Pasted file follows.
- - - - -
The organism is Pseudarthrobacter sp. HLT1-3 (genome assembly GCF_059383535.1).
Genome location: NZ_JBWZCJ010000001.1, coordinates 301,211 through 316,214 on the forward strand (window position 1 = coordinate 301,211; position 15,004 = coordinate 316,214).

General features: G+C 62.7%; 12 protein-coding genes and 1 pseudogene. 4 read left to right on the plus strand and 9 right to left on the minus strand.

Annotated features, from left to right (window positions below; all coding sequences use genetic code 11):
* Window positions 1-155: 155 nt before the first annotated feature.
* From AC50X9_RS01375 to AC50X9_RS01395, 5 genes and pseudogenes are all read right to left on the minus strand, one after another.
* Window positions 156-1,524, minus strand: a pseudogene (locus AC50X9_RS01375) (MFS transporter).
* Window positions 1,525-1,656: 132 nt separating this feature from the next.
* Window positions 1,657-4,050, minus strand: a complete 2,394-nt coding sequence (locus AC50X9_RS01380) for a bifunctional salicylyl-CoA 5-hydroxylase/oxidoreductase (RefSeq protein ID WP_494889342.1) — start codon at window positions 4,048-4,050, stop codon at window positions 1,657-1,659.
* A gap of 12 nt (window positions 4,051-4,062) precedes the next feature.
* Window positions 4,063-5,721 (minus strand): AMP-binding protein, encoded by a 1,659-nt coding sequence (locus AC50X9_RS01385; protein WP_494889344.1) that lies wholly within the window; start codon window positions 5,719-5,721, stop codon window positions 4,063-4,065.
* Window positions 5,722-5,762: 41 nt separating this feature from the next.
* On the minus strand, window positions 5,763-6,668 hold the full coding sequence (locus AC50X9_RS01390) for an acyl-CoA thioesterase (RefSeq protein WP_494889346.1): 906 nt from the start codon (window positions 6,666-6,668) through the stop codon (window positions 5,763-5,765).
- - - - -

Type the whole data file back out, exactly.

The organism is Pseudarthrobacter sp. HLT1-3 (genome assembly GCF_059383535.1).
Genome location: NZ_JBWZCJ010000001.1, coordinates 301,211 through 316,214 on the forward strand (window position 1 = coordinate 301,211; position 15,004 = coordinate 316,214).

General features: G+C 62.7%; 12 protein-coding genes and 1 pseudogene. 4 read left to right on the plus strand and 9 right to left on the minus strand.

Annotated features, from left to right (window positions below; all coding sequences use genetic code 11):
* Window positions 1-155: 155 nt before the first annotated feature.
* From AC50X9_RS01375 to AC50X9_RS01395, 5 genes and pseudogenes are all read right to left on the minus strand, one after another.
* Window positions 156-1,524, minus strand: a pseudogene (locus AC50X9_RS01375) (MFS transporter).
* Window positions 1,525-1,656: 132 nt separating this feature from the next.
* Window positions 1,657-4,050, minus strand: a complete 2,394-nt coding sequence (locus AC50X9_RS01380) for a bifunctional salicylyl-CoA 5-hydroxylase/oxidoreductase (RefSeq protein ID WP_494889342.1) — start codon at window positions 4,048-4,050, stop codon at window positions 1,657-1,659.
* A gap of 12 nt (window positions 4,051-4,062) precedes the next feature.
* Window positions 4,063-5,721 (minus strand): AMP-binding protein, encoded by a 1,659-nt coding sequence (locus AC50X9_RS01385; protein WP_494889344.1) that lies wholly within the window; start codon window positions 5,719-5,721, stop codon window positions 4,063-4,065.
* Window positions 5,722-5,762: 41 nt separating this feature from the next.
* On the minus strand, window positions 5,763-6,668 hold the full coding sequence (locus AC50X9_RS01390) for an acyl-CoA thioesterase (RefSeq protein WP_494889346.1): 906 nt from the start codon (window positions 6,666-6,668) through the stop codon (window positions 5,763-5,765).